Red Cross Calls for Limits on Autonomous Weapons

The International Committee of the Red Cross is calling for new international rules on how governments use autonomous weapons, warning that such weapons will pose new challenges for international humanitarian law in the future and bring “significant risks of harm to civilians and combatants alike,” Peter Maurer, president of the ICRC, said in a speech Wednesday. 

It’s a move that will reshape the international discussion on autonomous weapons, experts told Defense One. 

Wednesday’s call from the ICRC is significant because the group has a unique standing among governments as a humanitarian organization mitigating the effects of conflict. They refer to themselves as the “guardians” of international humanitarian law. 

Autonomous weapons are those that “select and apply force to targets without human intervention…on the basis of a generalized ‘target profile’ and sensors, Maurer said in his speech. “What sets them apart from other weapons is that, after being activated by a person, they fire themselves when triggered by their environment, not by the user. This means that the user does not choose the specific target.” 

Such weapons only exist on the battlefield today in extremely limited circumstances, such as the Phalanx weapon system for ships that automatically detects and fires on incoming missile threats. But the interest in these types of weapons is growing, Maurer said, raising the prospect that they will be used infights involving humans in coming years. 

“Current technology and military developments are fueling interest in the use of autonomous weapons that attack a wider range of targets, over greater areas and longer durations, and even in urban areas—complex and dynamic environments,” he said. 

There is some indication that future is closer than you might think. In January, Gen. John Murray, the head of U.S. Army Futures Command, said that in future engagements, where communications are heavily contested, human operators may not be able to be “on the loop” to supervise autonomous weapons like drone swarms. 

“The policy of a human on-the-loop, when you’re defending against a drone swarm, a human may be required to make that first decision but I’m just not sure any human can keep up with a drone swarm, so that’s an area where I think, in the U.S., we can have some conversations going forward in terms of how much human involvement do you actually need when you’re talking about non-lethal decisions from a human standpoint,” he said. 

The ICRC is recommending new limitations on such weapons under international humanitarian law. Specifically, they are seeking to mandate that they can’t attack humans, to limit the duration and geography in which they can be used (such as in situations where civilians aren’t present) and to set requirements for how humans interact with them, to ensure “timely intervention and deactivation,” when something goes wrong. “Our view is that unpredictable autonomous weapons should be ruled out, notably because of their indiscriminate effects, and that this would be best achieved through a prohibition of unpredictable autonomous weapons,” Maurer said.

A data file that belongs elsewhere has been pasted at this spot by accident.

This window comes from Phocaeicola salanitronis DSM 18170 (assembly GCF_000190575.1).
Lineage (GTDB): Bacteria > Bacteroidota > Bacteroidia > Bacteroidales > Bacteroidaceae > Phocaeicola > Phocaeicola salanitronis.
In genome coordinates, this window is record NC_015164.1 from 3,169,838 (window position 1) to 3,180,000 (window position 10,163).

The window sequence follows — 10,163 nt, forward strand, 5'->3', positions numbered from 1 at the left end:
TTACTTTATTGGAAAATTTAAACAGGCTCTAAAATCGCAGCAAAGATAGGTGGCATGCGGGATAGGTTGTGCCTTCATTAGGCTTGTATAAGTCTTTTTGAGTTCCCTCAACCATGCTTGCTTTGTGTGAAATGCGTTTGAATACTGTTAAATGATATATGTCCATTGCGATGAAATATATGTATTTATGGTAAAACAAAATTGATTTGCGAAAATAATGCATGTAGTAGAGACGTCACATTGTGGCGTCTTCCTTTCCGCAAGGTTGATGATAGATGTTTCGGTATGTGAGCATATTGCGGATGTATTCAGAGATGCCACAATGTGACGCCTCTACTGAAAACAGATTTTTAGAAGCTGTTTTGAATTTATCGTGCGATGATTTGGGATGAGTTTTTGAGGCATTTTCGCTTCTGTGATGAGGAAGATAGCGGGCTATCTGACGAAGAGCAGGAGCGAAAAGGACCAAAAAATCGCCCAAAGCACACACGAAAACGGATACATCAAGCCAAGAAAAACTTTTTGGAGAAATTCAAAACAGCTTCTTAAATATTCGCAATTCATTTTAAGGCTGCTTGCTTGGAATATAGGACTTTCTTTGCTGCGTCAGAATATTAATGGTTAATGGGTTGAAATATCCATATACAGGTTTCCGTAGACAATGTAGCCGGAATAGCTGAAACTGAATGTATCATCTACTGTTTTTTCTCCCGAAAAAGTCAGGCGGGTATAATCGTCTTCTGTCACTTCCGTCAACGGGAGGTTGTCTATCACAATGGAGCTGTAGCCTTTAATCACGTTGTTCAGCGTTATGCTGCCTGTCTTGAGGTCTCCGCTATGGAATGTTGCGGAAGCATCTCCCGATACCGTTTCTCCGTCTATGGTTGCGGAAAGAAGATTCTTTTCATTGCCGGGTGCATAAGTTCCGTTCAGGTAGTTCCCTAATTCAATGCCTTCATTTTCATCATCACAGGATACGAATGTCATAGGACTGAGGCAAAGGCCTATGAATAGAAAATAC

Paul Scharre, vice president and director of studies at the Center for a New American Security, or CNAS, said that “many states are likely to take their cues from the ICRC in adopting their positions on autonomous weapons.” He described the ICRC position as a nuanced approach, incorporating perspectives from advocacy groups (some of which have sought a total ban) and the U.S. government, which has pushed for compliance with existing laws of war. 

“If some of their recommendations gain traction with states, expect the debate to pivot to the meaning of various terms, such as what constitutes an ‘unpredictable autonomous weapon’ or what kinds of human-machine interaction are required,” he told Defense One.

Frank Sauer, a senior research fellow at the University of the Federal Armed Forces in Munich and the head of research at the Metis Institute for Strategy and Foresight, called the announcement “potentially game-changing,” especially for the discussion about the use of lethal autonomous weapons in the United Nations. 

“The ICRC’s word carries a lot of weight. Past arms control and disarmament processes-—such as the prohibitions on blinding lasers or anti-personnel mines—were greatly affected by the ICRC’s positioning. It stands to reason that the unambiguous recommendation of new, binding regulation will set the course for future negotiations on weapon autonomy,” he told Defense One. 

“After years of outreach and active engagement by academics, civil society representatives, and members of the scientific and technical communities with diplomats and military professionals at the United Nations, it is very encouraging to see that the process is now taking this crucial step forward,” he said.

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Patrick Tucker